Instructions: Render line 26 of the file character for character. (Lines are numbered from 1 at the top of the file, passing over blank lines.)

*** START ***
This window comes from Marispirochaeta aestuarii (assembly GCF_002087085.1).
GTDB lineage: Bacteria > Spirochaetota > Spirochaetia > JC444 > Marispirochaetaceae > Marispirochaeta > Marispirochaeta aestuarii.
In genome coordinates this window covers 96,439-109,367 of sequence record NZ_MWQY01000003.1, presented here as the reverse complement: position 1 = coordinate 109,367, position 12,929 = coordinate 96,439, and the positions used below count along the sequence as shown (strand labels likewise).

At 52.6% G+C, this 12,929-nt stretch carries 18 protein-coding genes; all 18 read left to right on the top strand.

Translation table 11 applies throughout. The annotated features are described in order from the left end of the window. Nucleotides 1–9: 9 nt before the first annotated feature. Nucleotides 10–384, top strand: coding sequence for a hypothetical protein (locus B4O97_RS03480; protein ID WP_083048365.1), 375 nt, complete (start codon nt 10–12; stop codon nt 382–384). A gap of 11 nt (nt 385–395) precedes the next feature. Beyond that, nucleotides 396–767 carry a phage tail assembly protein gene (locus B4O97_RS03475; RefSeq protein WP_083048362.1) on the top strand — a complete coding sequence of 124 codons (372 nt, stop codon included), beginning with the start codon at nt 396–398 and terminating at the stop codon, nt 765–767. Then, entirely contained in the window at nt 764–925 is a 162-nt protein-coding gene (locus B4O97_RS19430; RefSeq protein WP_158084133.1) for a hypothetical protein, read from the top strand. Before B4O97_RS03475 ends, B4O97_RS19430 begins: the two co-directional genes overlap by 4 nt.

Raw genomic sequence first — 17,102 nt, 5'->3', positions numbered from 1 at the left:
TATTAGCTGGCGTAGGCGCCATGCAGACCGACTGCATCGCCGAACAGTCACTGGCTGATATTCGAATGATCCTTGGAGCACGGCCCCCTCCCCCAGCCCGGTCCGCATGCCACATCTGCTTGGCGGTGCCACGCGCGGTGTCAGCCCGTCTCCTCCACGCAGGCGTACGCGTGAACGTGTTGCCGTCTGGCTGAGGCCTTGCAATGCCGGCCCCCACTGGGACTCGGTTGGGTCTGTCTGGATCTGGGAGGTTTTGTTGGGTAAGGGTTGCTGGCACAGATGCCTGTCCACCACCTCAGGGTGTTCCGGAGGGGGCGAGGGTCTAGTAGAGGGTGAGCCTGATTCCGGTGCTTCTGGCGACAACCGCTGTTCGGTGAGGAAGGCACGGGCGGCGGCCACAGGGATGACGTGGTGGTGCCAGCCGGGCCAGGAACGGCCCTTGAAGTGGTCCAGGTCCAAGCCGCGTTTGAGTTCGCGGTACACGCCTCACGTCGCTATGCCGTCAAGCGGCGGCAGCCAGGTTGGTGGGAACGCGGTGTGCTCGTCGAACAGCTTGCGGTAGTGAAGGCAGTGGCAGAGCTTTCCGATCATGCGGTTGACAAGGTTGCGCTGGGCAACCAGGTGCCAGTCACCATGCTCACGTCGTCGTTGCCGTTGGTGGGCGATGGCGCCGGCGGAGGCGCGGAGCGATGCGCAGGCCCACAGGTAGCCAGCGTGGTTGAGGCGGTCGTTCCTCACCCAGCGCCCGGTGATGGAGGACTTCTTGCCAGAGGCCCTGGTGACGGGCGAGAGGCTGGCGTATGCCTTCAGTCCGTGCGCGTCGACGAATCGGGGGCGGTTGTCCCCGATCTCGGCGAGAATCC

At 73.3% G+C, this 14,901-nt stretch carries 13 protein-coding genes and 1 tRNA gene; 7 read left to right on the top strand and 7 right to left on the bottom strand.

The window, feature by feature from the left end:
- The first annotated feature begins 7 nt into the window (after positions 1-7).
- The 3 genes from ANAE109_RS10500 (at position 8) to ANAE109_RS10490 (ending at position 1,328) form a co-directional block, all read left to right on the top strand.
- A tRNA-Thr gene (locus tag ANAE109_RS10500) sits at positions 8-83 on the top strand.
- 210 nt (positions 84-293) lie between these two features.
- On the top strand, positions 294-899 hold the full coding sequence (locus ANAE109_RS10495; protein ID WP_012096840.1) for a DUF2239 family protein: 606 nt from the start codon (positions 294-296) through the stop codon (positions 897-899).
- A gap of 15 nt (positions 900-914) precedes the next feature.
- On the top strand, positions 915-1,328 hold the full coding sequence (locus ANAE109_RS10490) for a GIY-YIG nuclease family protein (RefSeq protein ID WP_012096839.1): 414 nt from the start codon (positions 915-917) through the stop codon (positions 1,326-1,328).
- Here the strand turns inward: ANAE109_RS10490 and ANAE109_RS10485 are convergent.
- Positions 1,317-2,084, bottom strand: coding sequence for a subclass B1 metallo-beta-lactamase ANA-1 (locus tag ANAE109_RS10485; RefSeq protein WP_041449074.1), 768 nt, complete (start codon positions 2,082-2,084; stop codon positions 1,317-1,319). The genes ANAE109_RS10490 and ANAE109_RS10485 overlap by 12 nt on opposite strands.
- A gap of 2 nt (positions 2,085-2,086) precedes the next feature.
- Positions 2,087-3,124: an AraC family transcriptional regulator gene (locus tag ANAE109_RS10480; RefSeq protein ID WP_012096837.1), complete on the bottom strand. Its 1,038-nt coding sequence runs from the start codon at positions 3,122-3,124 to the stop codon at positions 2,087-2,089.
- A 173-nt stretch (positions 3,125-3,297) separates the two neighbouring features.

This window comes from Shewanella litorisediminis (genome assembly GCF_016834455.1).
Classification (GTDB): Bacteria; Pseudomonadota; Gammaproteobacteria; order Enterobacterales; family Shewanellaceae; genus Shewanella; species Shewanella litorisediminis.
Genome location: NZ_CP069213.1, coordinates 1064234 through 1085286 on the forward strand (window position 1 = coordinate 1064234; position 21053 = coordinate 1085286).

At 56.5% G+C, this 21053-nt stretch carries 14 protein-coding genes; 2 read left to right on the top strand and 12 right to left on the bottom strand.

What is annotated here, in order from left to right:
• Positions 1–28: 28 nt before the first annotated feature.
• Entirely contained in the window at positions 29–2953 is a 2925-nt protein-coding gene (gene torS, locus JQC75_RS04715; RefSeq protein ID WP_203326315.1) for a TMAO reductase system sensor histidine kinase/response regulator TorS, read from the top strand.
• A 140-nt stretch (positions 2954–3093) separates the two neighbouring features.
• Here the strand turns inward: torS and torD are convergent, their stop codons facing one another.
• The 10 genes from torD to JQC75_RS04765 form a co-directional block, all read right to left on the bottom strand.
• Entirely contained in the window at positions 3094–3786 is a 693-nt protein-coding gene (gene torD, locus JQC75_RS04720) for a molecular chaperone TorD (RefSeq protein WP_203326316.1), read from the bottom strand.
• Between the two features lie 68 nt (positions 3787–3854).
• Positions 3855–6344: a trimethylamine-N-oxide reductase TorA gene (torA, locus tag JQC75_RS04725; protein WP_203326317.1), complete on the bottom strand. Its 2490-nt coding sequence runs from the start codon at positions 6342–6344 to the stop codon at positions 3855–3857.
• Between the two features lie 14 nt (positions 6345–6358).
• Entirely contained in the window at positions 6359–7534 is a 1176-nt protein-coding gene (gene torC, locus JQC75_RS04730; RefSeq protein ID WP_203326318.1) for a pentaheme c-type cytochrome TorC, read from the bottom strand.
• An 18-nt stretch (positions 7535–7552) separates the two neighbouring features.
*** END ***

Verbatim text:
What is annotated here, in order from left to right: